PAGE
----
National Trust for Historic Preservation names Rassawek one of America’s 11 most endangered historic places
Monacan Indian Nation
National Trust for Historic Preservation
Cultural Heritage Partners
Threatened by a local water intake and pump station, the historic capital of the Monacan Indian Nation is receiving national attention. The National Trust for Historic Preservation, based in Washington D.C., included Rassawek in its annual America’s 11 Most Endangered Historic Places list.
The James River Water Authority, a joint venture of Louisa and Fluvanna Counties, proposes to build a pump station at Rassawek to deliver water to support development at Zion Crossroads, a nearby area slated for economic development. Researchers verified Rassawek’s location in the 1880s, the 1930s and the 1980s. It is the Monacan equivalent of Werowocomoco, the Powhatan capital now planned to be a national park.
Preservation Virginia included Rassawek in their Virginia’s Most Endangered Historic Places program earlier this year. To raise national awareness, the statewide historic preservation organization successfully nominated the Monacan capital site to the National Trust’s list.
“Our capital city was a contemporary of Jamestown, but much larger and more complex, and it lasted as a community far longer,” said Tribal Chief Kenneth Branham. “It is for us a sacred place of great cultural significance, and it is for all Americans a place of historical importance.”
Preservation Virginia CEO Elizabeth S. Kostelny said “Our goal in this nomination is to ensure that the James River Water Authority carefully considers and chooses one of the several available alternatives for siting this project.”
“The history of more than 5,000 years of Monacan people is written in the soil and landscape of Rassawek, providing a tangible connection to ancestors, many of whom did not survive the arrival of the English and are buried there,” said Katherine Malone-France, Chief Preservation Officer of the National Trust for Historic Preservation.
In June, more than 12,000 organizations and individuals expressed opposition to the project to the Army Corps of Engineers, the agency considering the project permit. Greg Werkheiser of Cultural Heritage Partners, legal counsel to the Monacan Indian Nation, stated “The 11 Most Endangered listing is final proof that the eyes of the nation are on the fate of Rassawek.”
- Greg Werkheiser, Attorney at Law, Cultural Heritage Partners, PLLC, counsel to the Monacan Indian Nation, 703-408-2002, firstname.lastname@example.org
- Elizabeth S. Kostelny, Preservation Virginia, 804-347-6373, email@example.com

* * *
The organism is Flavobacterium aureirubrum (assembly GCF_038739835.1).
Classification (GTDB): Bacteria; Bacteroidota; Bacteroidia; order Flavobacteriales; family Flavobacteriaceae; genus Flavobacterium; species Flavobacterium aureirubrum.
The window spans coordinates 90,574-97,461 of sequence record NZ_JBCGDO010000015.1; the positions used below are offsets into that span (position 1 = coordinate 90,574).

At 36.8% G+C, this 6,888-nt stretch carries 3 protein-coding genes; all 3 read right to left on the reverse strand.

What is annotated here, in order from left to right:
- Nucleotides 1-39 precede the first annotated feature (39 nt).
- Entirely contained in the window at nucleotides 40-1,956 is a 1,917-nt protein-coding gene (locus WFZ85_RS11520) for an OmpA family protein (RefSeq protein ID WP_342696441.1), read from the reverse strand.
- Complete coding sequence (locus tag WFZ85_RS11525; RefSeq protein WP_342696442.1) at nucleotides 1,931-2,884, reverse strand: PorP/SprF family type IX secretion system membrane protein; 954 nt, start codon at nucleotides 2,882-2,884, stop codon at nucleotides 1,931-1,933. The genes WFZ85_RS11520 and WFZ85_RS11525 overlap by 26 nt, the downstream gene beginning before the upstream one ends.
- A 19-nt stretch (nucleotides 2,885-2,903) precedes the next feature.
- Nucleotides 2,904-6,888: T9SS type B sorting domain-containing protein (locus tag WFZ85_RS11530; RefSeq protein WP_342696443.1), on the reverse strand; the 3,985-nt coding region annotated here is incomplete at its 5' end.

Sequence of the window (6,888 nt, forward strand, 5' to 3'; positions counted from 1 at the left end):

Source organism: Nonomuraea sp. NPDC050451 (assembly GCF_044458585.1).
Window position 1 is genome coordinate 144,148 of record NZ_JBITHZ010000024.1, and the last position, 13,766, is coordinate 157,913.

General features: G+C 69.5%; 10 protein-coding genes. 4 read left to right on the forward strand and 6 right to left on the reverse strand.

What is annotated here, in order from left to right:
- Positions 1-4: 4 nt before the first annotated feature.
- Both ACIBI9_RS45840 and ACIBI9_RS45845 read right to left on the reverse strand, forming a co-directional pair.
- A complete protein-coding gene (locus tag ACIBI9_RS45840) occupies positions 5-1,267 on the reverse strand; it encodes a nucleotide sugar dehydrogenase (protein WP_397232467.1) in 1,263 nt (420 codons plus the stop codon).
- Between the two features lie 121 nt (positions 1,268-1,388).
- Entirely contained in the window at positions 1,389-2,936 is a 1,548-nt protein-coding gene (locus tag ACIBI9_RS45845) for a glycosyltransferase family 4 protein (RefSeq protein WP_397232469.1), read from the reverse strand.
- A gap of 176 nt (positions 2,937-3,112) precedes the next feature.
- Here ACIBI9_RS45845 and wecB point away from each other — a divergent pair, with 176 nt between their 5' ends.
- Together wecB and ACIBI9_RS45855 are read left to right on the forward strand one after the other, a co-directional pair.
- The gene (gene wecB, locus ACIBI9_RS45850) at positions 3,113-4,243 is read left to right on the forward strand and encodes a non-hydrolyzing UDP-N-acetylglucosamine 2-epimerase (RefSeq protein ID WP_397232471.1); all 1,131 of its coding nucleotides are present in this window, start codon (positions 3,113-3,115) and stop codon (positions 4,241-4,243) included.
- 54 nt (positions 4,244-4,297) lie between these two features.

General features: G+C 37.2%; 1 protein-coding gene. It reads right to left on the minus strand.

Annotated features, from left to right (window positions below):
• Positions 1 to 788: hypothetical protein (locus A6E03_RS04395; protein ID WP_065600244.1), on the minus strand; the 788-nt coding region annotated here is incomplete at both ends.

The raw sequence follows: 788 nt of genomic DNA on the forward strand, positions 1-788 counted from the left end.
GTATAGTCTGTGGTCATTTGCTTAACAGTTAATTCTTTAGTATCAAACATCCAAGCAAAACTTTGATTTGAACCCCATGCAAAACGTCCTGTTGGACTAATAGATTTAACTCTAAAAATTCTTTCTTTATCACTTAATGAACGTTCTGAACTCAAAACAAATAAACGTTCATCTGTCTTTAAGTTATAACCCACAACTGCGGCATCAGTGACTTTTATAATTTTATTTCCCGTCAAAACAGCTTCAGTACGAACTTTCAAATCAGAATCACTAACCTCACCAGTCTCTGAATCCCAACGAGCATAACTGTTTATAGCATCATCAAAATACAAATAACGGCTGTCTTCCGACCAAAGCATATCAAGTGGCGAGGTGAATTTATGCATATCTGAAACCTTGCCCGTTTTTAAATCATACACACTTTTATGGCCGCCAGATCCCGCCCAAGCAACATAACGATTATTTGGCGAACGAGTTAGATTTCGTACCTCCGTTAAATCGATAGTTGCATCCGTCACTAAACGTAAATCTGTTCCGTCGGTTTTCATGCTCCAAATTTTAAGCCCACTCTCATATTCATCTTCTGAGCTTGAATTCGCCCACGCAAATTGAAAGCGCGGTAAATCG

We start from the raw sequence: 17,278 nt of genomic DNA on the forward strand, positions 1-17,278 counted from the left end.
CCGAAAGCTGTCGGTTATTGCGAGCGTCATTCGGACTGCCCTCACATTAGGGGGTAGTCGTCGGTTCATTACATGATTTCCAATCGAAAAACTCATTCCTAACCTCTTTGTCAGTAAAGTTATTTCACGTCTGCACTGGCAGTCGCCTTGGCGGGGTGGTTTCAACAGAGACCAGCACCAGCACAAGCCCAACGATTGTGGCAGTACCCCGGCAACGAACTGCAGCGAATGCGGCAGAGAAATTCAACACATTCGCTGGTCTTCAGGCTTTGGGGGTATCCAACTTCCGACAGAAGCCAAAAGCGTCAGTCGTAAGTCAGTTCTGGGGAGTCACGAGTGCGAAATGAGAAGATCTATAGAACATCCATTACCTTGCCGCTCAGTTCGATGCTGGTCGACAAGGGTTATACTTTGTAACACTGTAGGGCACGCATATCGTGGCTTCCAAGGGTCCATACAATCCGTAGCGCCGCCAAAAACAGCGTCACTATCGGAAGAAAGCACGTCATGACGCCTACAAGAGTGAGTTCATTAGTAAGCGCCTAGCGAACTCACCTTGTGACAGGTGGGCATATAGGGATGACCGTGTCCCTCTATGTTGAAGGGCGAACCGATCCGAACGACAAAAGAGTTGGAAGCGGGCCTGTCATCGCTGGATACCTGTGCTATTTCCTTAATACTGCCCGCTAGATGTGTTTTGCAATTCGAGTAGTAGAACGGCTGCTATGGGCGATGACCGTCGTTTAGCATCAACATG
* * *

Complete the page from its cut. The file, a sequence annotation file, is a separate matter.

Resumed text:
- Brenda Jones, National Trust for Historic Preservation, 202-588-6043, BJones@savingplaces.org
About the Monacan Indian Nation
The Monacan Indian Nation is a federally recognized sovereign tribe and a state-recognized tribe in the Commonwealth of Virginia, headquartered on Bear Mountain in Amherst County. With approximately 2,400 citizens, the Monacan Indian Nation is today the largest federally recognized tribe in Virginia, and the Monacans once occupied half of the Commonwealth. The Monacans had hundreds of villages, but their historic capital, the community to which all other villages paid tribute, was Rassawek. Its archaeological remains are on a point of land where the James and Rivanna rivers meet called Point of Fork. Visit http://www.culturalheritagepartners.com/saverassawek/ to learn more.
About Preservation Virginia
Preservation Virginia is a private, nonprofit organization and statewide historic preservation leader that is dedicated to preserving, promoting and serving as an advocate for Virginia’s cultural and architectural history. PreservationVirginia.org
About the National Trust for Historic Preservation
The National Trust for Historic Preservation is a privately funded nonprofit organization that works to save America’s historic places through preservation evaluation and analysis, grantmaking, advocacy, public engagement and litigation. It is the only organization of its kind in the country with a national mission to preserve places that are central to the heritage of the United States and receives no government funding. Its most visible work includes the 11 Most Endangered List, the African American Cultural Heritage Action Fund and the Main Street Project along with many other local and national initiatives. SavingPlaces.org